If you think quantum-theoretically, the simplest form of schematising the future is the question: “Which of two possible circumstances will occur?”. Clearly, the one will happen and become the present and the other will not arise, although it was potentially possible. Therefore, futures ‘exist’ which never become the present: missed, discarded, overlooked, avoided, prevented, escaped, withdrawn, unknown and coincidental possibilities that never arose! Organisations, teams and people shape the future field of possibilities. To a great extent, this happens implicitly, habitually or unconsciously. For the last twenty years we have chosen the same holiday destination and don’t know what we have missed elsewhere, yet we are, nevertheless, content.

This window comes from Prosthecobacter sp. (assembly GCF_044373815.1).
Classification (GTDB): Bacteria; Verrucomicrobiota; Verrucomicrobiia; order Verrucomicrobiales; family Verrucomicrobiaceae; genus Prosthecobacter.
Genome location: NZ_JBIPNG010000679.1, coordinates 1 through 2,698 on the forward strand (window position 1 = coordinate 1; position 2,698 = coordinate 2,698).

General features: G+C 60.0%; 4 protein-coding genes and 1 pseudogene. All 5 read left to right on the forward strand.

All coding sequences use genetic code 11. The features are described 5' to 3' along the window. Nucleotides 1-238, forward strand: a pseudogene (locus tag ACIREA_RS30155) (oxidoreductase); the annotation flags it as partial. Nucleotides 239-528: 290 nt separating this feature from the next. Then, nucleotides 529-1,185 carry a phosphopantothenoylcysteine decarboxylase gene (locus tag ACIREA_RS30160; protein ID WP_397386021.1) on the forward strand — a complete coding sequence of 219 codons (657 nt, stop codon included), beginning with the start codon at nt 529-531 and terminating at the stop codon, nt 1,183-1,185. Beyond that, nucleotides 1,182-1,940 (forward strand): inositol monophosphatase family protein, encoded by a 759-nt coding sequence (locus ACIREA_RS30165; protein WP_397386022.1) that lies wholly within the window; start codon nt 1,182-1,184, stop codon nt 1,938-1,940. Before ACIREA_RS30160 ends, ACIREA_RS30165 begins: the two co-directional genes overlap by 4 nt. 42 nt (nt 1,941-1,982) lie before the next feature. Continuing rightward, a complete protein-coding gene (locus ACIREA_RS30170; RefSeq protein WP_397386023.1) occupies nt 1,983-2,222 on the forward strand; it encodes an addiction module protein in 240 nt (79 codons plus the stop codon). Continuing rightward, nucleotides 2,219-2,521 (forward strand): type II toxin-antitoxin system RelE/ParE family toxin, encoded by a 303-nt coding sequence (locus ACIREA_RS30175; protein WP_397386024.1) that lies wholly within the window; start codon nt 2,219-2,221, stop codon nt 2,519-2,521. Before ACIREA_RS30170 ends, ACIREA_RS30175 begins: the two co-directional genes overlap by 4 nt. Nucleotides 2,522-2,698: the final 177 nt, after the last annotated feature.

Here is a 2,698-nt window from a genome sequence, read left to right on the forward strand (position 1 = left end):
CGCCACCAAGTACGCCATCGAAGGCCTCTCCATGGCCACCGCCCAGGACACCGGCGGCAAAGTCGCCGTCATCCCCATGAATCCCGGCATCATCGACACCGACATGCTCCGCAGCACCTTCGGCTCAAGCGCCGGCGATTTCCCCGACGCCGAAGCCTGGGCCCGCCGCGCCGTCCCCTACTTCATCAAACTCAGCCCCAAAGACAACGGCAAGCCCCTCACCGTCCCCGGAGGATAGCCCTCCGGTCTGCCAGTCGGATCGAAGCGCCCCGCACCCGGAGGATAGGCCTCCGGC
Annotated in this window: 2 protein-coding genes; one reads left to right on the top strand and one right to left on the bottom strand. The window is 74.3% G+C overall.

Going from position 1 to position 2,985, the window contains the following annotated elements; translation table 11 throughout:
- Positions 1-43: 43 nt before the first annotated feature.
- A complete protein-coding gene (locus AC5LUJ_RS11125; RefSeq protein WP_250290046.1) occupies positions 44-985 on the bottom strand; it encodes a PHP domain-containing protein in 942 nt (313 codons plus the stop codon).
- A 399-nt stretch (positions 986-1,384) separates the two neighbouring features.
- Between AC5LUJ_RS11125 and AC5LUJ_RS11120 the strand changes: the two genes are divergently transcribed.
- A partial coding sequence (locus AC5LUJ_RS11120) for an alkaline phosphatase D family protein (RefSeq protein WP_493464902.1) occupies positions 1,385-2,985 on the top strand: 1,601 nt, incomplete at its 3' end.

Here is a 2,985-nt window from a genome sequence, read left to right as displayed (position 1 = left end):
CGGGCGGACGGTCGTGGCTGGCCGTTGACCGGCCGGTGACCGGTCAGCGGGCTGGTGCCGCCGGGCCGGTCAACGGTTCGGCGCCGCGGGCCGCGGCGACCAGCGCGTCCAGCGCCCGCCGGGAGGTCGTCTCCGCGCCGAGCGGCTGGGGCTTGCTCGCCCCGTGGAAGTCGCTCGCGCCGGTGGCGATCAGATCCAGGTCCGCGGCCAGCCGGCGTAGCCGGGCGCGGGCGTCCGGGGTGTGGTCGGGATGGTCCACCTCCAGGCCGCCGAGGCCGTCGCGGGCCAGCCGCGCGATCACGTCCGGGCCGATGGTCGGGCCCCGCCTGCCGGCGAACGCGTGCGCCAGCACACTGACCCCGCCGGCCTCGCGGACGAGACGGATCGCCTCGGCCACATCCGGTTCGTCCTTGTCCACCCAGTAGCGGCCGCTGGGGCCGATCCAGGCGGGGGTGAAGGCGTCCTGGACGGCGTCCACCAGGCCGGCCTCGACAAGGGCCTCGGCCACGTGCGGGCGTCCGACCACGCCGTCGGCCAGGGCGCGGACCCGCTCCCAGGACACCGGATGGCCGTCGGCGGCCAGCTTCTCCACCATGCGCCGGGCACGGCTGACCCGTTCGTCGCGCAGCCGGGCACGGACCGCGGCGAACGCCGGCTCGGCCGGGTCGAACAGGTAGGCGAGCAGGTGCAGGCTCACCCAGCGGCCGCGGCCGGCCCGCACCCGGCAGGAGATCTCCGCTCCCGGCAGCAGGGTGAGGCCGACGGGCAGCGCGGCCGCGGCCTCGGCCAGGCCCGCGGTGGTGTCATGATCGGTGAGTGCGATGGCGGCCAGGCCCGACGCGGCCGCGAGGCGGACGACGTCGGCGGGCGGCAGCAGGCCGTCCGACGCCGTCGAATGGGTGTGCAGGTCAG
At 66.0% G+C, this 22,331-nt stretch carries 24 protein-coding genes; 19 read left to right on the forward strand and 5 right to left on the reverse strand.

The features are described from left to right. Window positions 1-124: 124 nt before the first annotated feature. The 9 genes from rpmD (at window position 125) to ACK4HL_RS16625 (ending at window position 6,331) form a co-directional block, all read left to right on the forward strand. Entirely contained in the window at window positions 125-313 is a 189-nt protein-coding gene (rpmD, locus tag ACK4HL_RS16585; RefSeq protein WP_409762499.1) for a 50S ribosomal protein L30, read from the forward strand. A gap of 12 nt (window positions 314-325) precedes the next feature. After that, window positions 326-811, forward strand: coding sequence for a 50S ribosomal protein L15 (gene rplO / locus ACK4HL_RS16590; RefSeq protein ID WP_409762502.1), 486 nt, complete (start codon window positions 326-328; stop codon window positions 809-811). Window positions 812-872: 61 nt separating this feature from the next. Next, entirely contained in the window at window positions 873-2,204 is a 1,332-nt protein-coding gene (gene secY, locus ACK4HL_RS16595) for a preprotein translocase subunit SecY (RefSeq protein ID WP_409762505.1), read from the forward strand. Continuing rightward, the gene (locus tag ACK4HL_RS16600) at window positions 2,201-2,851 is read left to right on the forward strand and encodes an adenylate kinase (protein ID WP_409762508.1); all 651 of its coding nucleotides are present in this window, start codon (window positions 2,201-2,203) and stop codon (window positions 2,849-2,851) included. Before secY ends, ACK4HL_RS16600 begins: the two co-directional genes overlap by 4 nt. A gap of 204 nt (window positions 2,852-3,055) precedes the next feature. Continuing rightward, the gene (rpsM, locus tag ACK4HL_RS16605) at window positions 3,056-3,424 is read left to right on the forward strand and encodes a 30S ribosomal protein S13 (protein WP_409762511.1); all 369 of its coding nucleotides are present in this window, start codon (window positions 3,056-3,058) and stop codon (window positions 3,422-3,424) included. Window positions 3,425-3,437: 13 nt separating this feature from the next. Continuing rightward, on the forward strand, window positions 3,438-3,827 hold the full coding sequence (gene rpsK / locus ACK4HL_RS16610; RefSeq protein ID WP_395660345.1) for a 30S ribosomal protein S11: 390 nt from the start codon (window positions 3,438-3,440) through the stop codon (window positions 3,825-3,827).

Organisations have thrown away many design prototypes and don’t know whether they may have discarded a magnificent future with this eliminated possibility. With their decisions, all systems unavoidably exclude other possibilities. The future has passed, before it has even occurred. This can be functional or dysfunctional. In the same way, there are cases in which every imaginable option is re-visited again and again and alternatives are discussed in ever decreasing circles, maintaining them as an option. This, too, can be favourable or unfavourable. Systems, because of the time structure, are under pressure to choose from future possibilities that may arise or be created.